GARRETT COUNTY SKIES
By Dr. Bob Doyle, Frostburg State Planetarium
Garrett County Skies for June 2018
June is Sunniest Month with earliest sunrise, highest sun and latest sunset
June opens with an Oakland sunrise at 5:53 a.m. and sunset at 8:38 p.m. The year’s earliest sunrises are at 5:50 a.m. that prevail from June 9 to 19. The most daylight occurs on June 21, the first day of summer, when the sun crests highest in the South at 1:20 p.m. at an angle of 73 degrees altitude. This day, the days before and after will have 14.95 hours of sunlight. The latest sunset will be at 8:49 p.m., which will hold for June 25 – July 1. June ends with sunrise at 5:54 a.m. and sunset at 8:49 p.m. This large serving of sunlight is due to the Earth’s axis being most tipped towards the sun on June 21.
Venus is the beautiful evening ‘star’ shining in the West for several hours after sunset. After it gets dark, the bright planet Jupiter appears low in the Southeast. Venus is brighter than Jupiter due to its closeness to both the Earth and the sun. Both Venus and Jupiter are swathed in highly reflective clouds. During the night, the Earth’s rotation will cause Jupiter to roll towards the West, dropping out of view in the early morning hours. During June, the planet Saturn slowly creeps into the evening sky. On June 26, Saturn will be closest to the Earth for the year at a distance of 840 million miles or 75 light minutes. (So when you spot Saturn low in the Southeast at 10 p.m. in late June, you will be seeing Saturn as it was 75 minutes earlier.) Unfortunately Saturn will be too low then so you are advised to wait till 1 a.m. when it will be higher in the South to see Saturn’s rings with a telescope. The orange planet Mars closes in on the Earth during June. In late June, it will rising in the Southeast in the last hour of the evening and will be about as bright as Jupiter but with an orange tint. Mars will be closest to the Earth on July 30, when it will be 36.4 million miles away (only 3.3 light minutes). In late June, the small planet Mercury will appear below and to the right of Venus.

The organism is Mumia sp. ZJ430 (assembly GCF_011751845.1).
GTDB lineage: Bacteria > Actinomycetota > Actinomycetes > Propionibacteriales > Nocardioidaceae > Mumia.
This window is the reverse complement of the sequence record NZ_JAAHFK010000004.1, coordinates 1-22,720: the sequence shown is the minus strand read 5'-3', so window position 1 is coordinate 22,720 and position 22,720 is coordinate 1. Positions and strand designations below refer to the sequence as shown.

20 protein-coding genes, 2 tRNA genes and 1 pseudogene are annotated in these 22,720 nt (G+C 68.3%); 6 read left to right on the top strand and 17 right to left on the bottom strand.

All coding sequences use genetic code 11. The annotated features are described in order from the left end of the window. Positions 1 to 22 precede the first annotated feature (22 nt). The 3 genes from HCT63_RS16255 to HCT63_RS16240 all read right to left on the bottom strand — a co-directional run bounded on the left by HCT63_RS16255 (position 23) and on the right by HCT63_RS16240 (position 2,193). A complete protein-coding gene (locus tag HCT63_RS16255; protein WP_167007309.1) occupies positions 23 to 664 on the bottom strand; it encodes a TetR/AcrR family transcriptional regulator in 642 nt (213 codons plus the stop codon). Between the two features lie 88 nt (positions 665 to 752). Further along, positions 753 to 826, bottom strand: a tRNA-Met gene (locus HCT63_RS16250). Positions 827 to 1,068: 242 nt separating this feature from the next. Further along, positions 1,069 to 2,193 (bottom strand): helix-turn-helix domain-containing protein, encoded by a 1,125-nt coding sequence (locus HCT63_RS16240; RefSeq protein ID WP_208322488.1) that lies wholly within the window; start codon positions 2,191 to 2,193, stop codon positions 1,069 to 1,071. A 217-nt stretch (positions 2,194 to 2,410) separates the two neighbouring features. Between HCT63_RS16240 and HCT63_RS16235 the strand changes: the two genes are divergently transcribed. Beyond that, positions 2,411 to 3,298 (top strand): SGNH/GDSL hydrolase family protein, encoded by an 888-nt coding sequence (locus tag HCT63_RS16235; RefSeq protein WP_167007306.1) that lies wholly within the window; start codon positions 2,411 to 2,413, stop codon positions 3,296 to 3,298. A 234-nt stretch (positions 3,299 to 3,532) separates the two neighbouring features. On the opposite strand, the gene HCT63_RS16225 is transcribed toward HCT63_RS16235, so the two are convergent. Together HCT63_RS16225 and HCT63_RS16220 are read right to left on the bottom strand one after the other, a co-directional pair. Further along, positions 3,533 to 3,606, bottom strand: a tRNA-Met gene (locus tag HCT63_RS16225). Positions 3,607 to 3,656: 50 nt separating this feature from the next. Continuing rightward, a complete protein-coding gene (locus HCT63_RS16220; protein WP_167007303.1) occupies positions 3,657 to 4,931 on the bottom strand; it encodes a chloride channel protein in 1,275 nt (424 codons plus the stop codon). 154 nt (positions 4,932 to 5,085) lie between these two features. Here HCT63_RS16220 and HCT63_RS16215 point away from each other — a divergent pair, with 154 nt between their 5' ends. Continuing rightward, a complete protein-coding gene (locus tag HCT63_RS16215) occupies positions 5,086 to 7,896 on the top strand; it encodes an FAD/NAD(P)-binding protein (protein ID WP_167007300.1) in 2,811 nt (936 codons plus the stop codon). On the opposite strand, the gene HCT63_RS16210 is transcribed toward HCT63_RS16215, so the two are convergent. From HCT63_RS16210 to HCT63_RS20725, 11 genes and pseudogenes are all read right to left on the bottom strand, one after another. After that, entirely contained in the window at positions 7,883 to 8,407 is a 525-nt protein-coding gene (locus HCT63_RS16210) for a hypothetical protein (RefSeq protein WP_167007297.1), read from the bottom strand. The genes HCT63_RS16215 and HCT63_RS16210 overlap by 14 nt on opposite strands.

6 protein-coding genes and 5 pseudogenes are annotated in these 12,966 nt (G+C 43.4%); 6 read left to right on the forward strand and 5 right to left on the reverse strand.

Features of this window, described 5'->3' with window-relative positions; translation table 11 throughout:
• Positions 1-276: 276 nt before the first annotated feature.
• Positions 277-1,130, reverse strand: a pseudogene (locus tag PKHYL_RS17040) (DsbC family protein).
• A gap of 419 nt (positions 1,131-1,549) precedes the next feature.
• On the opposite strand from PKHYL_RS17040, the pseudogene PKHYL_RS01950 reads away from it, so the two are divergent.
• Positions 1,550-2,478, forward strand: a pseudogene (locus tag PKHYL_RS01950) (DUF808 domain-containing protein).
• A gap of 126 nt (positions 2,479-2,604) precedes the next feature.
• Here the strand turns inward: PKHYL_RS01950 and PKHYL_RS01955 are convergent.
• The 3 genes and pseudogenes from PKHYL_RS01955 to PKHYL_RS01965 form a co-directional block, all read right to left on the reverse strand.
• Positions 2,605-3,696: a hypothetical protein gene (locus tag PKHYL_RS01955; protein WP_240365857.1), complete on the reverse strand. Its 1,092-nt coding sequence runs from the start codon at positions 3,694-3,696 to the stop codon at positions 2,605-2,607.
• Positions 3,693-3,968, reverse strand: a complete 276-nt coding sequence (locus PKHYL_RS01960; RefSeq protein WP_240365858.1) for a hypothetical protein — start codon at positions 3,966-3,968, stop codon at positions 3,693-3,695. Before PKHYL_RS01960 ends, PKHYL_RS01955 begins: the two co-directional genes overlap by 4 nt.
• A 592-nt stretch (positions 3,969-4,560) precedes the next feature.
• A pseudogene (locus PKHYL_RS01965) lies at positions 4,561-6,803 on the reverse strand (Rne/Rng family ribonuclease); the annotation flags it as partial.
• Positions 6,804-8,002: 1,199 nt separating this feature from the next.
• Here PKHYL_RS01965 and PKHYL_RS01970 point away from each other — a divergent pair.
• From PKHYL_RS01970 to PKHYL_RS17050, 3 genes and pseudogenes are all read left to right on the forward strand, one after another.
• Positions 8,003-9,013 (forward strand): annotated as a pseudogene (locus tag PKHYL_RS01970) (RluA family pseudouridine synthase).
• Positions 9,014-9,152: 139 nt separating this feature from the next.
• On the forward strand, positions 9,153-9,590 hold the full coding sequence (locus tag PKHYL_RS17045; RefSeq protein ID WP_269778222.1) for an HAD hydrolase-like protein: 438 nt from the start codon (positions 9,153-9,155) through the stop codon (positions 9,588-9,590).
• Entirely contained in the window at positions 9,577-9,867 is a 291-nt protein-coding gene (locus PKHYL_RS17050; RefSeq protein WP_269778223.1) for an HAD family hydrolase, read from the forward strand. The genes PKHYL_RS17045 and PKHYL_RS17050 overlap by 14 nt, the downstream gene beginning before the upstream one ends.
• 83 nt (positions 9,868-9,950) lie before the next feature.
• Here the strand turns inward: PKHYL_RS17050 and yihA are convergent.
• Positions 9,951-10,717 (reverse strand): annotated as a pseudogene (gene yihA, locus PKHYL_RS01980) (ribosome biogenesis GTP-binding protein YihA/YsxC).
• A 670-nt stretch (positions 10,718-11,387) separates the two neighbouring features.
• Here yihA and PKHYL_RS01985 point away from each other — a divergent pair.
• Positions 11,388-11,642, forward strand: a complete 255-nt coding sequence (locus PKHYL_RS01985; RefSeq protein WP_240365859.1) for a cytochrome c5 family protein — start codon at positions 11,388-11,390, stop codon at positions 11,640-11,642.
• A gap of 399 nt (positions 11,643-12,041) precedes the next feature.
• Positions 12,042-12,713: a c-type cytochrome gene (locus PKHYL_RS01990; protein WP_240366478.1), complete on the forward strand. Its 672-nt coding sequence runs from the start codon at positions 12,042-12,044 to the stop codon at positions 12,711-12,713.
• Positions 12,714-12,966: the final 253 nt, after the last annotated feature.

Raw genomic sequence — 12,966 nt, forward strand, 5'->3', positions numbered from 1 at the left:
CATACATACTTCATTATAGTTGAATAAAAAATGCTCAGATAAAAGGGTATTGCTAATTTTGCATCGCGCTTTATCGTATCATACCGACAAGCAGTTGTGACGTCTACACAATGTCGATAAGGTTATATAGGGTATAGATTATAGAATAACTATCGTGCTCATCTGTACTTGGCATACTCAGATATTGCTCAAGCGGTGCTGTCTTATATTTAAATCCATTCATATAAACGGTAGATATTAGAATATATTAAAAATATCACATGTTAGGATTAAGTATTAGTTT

In early June, there will be some moonlight in the late evening. Early in the morning of June 3, the planet Mars will appear underneath the moon. On June 6, the moon will appear half full (like a reversed ‘D’) in the southern dawn. On June 13, the moon’s motion will carry the moon from the morning to the evening side of the sun (New Moon). At dusk on June 16, a slender crescent moon will appear to the left of the brilliant planet Venus. On June 20, the evening moon will appear half full (like a ‘D’) in the southwestern sky. On June 23, the moon will appear close to the bright planet Jupiter. On the evening of June 28, the moon will be full, rising about sunset and staying visible all through the night. This full moon will have the lowest sky path, never getting higher than one third up in the South. Next to the moon on that evening will be the planet Saturn.
On June 30, the moon will appear near the planet Mars in the last hour of the evening.
On June evenings, the star group Cassiopeia (5 stars) appears as a stretched out ‘W’ low in the North. The Big Dipper (7 stars) is slowly descending in the North Northwest with its bowl lower and its handle stars upward. The handle stars if extended in a curve arc outward will take you to Arcturus (ark-TOUR-ess), a bright golden star high in the West. The southern evening sky features the bright planet Jupiter and the star group of the Scorpion, resembling a starry ‘J’. Near the top of the ‘J’ is the bright pinkish star Antares (an-TEAR-ess). To the right of the Scorpion is the ‘Tea Pot’ of Sagittarius. Just above the top of the tea pot is the planet Saturn. In the eastern evening sky is the Summer Triangle, a trio of bright stars. The peak star in the Triangle is the bright white blue star Vega (vee-GAH).
A very good June evening star chart is available at www.skymap.com/planetarium/html .
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